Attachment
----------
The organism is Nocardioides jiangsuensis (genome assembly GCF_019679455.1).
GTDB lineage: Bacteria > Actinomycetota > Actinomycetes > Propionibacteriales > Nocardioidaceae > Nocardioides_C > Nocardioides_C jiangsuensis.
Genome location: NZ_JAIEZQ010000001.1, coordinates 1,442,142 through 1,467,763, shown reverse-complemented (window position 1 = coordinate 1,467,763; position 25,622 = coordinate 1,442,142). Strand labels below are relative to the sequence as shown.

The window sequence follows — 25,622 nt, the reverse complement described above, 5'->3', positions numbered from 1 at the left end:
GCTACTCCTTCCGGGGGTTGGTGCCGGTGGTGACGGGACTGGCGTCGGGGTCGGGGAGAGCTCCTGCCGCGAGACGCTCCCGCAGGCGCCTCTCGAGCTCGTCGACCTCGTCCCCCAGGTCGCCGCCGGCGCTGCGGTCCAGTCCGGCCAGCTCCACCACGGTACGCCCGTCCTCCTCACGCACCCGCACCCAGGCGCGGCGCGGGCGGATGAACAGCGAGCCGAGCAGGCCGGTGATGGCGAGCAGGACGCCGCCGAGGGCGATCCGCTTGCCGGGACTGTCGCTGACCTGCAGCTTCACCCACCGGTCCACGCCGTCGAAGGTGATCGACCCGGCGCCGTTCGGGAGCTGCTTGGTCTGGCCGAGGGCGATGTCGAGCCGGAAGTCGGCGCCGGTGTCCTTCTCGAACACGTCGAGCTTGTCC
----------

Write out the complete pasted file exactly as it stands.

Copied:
The organism is Nocardioides jiangsuensis (genome assembly GCF_019679455.1).
GTDB lineage: Bacteria > Actinomycetota > Actinomycetes > Propionibacteriales > Nocardioidaceae > Nocardioides_C > Nocardioides_C jiangsuensis.
Genome location: NZ_JAIEZQ010000001.1, coordinates 1,442,142 through 1,467,763, shown reverse-complemented (window position 1 = coordinate 1,467,763; position 25,622 = coordinate 1,442,142). Strand labels below are relative to the sequence as shown.

The window sequence follows — 25,622 nt, the reverse complement described above, 5'->3', positions numbered from 1 at the left end:
GCTACTCCTTCCGGGGGTTGGTGCCGGTGGTGACGGGACTGGCGTCGGGGTCGGGGAGAGCTCCTGCCGCGAGACGCTCCCGCAGGCGCCTCTCGAGCTCGTCGACCTCGTCCCCCAGGTCGCCGCCGGCGCTGCGGTCCAGTCCGGCCAGCTCCACCACGGTACGCCCGTCCTCCTCACGCACCCGCACCCAGGCGCGGCGCGGGCGGATGAACAGCGAGCCGAGCAGGCCGGTGATGGCGAGCAGGACGCCGCCGAGGGCGATCCGCTTGCCGGGACTGTCGCTGACCTGCAGCTTCACCCACCGGTCCACGCCGTCGAAGGTGATCGACCCGGCGCCGTTCGGGAGCTGCTTGGTCTGGCCGAGGGCGATGTCGAGCCGGAAGTCGGCGCCGGTGTCCTTCTCGAACACGTCGAGCTTGTCC